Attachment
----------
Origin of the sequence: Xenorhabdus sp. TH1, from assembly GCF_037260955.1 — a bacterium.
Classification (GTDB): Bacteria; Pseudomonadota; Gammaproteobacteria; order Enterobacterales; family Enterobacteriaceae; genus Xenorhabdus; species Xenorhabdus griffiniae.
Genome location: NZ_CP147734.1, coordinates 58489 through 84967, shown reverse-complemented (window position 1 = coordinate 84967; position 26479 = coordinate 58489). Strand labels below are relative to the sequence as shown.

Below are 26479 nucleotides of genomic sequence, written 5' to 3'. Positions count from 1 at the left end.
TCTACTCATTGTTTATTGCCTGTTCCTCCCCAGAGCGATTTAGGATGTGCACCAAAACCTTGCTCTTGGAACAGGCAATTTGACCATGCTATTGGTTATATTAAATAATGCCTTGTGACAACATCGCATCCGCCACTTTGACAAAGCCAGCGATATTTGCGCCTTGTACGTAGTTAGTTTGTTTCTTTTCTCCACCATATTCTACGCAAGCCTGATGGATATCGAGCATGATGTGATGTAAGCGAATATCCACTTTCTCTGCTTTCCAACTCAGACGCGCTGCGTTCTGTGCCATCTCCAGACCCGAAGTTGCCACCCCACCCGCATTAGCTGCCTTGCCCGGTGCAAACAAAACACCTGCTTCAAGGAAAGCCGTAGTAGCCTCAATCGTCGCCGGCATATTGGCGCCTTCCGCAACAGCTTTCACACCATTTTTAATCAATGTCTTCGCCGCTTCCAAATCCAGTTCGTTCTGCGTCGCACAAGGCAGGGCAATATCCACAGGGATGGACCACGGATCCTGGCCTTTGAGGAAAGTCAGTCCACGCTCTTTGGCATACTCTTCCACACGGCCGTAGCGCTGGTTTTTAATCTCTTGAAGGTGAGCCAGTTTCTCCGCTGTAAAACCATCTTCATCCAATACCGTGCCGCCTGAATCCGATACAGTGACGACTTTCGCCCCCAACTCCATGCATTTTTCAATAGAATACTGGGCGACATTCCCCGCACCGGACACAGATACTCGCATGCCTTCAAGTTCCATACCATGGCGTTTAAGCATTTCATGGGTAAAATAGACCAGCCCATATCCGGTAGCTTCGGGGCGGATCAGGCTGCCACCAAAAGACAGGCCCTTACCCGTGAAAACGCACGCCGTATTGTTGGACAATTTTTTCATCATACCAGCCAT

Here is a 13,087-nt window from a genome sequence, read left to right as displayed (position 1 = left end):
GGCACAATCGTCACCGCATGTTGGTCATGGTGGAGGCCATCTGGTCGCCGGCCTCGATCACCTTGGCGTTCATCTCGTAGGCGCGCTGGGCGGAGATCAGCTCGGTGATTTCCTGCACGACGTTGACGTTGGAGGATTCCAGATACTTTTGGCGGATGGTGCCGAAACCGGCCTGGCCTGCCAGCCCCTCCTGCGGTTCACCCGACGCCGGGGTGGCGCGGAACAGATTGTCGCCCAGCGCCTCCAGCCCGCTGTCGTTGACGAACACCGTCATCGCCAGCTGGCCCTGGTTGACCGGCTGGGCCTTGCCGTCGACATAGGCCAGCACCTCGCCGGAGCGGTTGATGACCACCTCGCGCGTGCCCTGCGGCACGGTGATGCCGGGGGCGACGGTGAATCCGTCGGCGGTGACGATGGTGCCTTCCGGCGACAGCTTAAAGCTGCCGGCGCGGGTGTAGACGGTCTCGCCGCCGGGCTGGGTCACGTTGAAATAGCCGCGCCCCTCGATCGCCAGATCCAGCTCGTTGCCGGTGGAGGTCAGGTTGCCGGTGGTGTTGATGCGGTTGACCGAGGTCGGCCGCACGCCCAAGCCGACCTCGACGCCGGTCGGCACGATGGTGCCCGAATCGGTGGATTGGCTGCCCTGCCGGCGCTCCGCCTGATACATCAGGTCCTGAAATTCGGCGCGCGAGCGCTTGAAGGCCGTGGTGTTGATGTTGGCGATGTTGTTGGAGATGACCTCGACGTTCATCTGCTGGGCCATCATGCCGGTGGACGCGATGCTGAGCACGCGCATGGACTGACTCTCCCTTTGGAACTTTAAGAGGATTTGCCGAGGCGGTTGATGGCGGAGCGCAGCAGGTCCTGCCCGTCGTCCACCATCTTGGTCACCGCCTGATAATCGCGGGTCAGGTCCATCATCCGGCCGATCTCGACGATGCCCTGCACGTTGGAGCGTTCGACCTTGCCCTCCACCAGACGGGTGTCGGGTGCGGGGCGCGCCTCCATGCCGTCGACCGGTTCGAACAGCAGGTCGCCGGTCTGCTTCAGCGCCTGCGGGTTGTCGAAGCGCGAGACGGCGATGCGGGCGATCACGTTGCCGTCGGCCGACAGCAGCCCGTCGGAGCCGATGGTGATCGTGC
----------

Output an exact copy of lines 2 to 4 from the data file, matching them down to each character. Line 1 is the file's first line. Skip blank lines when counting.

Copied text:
Classification (GTDB): Bacteria; Pseudomonadota; Gammaproteobacteria; order Enterobacterales; family Enterobacteriaceae; genus Xenorhabdus; species Xenorhabdus griffiniae.
Genome location: NZ_CP147734.1, coordinates 58489 through 84967, shown reverse-complemented (window position 1 = coordinate 84967; position 26479 = coordinate 58489). Strand labels below are relative to the sequence as shown.

Below are 26479 nucleotides of genomic sequence, written 5' to 3'. Positions count from 1 at the left end.